Opalesque Industry Update - Morningstar, Inc. a leading provider of independent investment research, today reported preliminary hedge fund performance for January 2014 as well as estimated asset flows for 2013. The Morningstar MSCI Composite AW Hedge Fund Index, an asset-weighted composite of nearly 1,000 hedge funds in the Morningstar Hedge Fund database, fell 0.9% in January, outperforming global stock markets. The MSCI World NR global stock index declined 3.7%, while the Barclays Global Aggregate TR bond index rose 1.1% as the U.S. Federal Reserve tapered bond purchases less than expected. The Morningstar MSCI Composite AW Hedge Fund Index has increased 6.2% for the twelve months ended January 2014.|
“Hedge funds protected investors from major losses during January’s sell-off,” A.J. D’Asaro, fund analyst at Morningstar, said. “Poor economic data from the United States, higher interest rates, and a strengthening U.S. dollar following tapering left global stocks with losses, but hedge funds were able to sidestep most of the decline.” Investors fled emerging markets due to concern over a strengthening U.S. dollar, diminishing growth prospects, and political risk. The Morningstar MSCI Emerging Markets Hedge Fund Index was hit particularly hard, with a decline of 1.9% in January. However, hedge funds sidestepped major losses in the unhedged MSCI Emerging Markets Index, which had more exposure to currency declines, and sank 6.5% as a result. The Morningstar MSCI Emerging Markets Hedge Fund Index has fallen 1.5% for the twelve months ended January 2014, while the MSCI Emerging Markets Index has plummeted 10.2%.
U.S. equity-based hedge fund strategies benefited from hedges onequity markets in January and eked out slightly positive returns. The Morningstar MSCI North America Hedge Fund Index increased 0.1% in January, while the S&P 500 Index sank 3.5%. The Morningstar MSCI Small Cap Hedge Fund Index, which represents small-cap long-short equity strategies, rose 0.4% in January, while the Russell 2000 Index fell 2.8%. The Morningstar MSCI North America Hedge Fund Index and the Morningstar MSCI Small Cap Hedge Fund Index have risen 10.9% and 17.2%, respectively,for the twelve months ended January 2014 while the S&P 500 and Russell 2000 Indexes have increased 21.5% and 27.0%, respectively.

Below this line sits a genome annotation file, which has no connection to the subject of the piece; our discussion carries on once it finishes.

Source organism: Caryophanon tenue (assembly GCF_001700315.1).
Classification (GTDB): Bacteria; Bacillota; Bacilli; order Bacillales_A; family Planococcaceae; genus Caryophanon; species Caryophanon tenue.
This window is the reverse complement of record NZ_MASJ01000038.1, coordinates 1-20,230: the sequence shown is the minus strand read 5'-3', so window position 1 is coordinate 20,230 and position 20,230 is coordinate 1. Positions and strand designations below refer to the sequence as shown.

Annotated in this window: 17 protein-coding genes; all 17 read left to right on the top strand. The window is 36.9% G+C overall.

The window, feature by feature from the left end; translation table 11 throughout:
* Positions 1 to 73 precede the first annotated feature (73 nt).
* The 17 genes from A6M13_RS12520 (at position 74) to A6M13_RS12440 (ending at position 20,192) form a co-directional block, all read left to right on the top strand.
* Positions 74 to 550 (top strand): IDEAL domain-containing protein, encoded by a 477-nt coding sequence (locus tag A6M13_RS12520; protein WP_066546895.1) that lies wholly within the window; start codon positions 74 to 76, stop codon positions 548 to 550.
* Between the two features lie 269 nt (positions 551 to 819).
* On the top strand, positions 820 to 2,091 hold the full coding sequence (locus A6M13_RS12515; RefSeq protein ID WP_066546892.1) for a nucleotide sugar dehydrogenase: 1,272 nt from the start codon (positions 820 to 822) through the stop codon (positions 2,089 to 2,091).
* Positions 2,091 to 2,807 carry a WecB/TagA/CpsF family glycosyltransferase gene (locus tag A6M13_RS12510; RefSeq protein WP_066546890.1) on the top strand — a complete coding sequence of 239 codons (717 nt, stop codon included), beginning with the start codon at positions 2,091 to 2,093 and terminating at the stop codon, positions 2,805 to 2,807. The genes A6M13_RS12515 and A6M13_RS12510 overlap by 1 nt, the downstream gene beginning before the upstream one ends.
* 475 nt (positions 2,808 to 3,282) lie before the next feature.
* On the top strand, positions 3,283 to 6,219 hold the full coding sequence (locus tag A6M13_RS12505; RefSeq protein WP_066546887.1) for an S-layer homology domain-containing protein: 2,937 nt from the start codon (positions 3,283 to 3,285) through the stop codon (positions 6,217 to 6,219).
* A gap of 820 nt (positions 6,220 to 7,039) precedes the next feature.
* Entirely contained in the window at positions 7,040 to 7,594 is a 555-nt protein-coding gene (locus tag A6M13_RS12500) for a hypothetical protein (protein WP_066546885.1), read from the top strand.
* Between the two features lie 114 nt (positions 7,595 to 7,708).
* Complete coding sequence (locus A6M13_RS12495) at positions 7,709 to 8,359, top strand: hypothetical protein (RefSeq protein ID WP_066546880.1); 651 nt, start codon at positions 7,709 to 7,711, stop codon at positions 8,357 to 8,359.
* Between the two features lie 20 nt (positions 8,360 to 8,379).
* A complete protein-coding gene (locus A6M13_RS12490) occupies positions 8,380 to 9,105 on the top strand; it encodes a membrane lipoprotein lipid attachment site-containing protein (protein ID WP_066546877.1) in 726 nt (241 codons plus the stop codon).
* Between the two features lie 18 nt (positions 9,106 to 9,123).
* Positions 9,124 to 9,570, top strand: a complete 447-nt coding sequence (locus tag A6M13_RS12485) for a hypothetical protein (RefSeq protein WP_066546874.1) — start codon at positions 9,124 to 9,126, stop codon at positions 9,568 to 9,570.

Fixed income hedge funds advanced after U.S. tapering was revealed to be milder than expected. The Morningstar MSCI Fixed Income Hedge Fund Index inched up 0.7% in January, underperforming the Barclays US Aggregate Bond Index, which climbed 1.5%. The duration-neutral Morningstar MSCI Fixed Income Arbitrage Hedge Fund Index also rose 0.3%. The Morningstar MSCI Fixed Income Hedge Fund Index and Morningstar MSCI Fixed Income Arbitrage Hedge Fund Index have increased 4.0% and 3.1% for the twelve months ended January 2014, respectively, benefiting from hedged duration risk throughout 2013. In contrast, the unhedged Barclays Global Aggregate TR Index decreased 1.1% in January and has fallen 0.7% for the trailing twelve-month period.
Managed futures hedge fund strategies suffered as positive two-month trends in risk assets reversed sharply. The Morningstar MSCI Directional Trading Hedge Fund Index, which includes both discretionary and systematic futures- based strategies, fell 1.6%, and the Morningstar MSCI Systematic Trading Hedge Fund Index slumped 2.3% in January. For the twelve months ended January 2014, the Morningstar MSCI Directional Trading Hedge Fund Index decreased 0.7%, and the Morningstar MSCI Systematic Trading Hedge Fund Index declined 4.5% as hedge funds struggled with frequent reversals of investor sentiment in 2013.
Arbitrage strategies performed well in January partly due to strong deal flow, which included Liberty Media’s proposed $20 billion acquisition of minorities at Sirius XM Holdings and Suntory’s $14 billion acquisition of Beam. The Morningstar MSCI Arbitrage Hedge Fund Index rose 0.5%, and 4.6% for the trailing twelve-month period. Corporate merger activity continued to pick up as companies rushed to take advantage of low interest-rate financing.
In aggregate, single-strategy hedge funds experienced net outflows of $3.1 billion in December. Multistrategy hedge funds led the losses with outflows of $2.0 billion, followed by systematic futures with outflows of $787 million. Systematic futures hedge funds have bled assets for four straight months, summing to a staggering loss of $10.7 billion for 2013. Event-driven hedge funds received the largest inflows of $294 million in December, followed by long- short debt hedge funds with inflows of $235 million, as investors sought low-risk alternatives to traditional fixed income. For the year, single-strategy hedge funds lost $6.9 billion, with the majority of outflows coming from systematic futures hedge funds. In addition, long-only equity hedge funds and global long-short equity hedge funds lost $2.4 billion and $1.4 billion, respectively, in 2013. Funds with no rating raised $7.8 billion in assets in 2013, while rated funds shed $14.7 billion.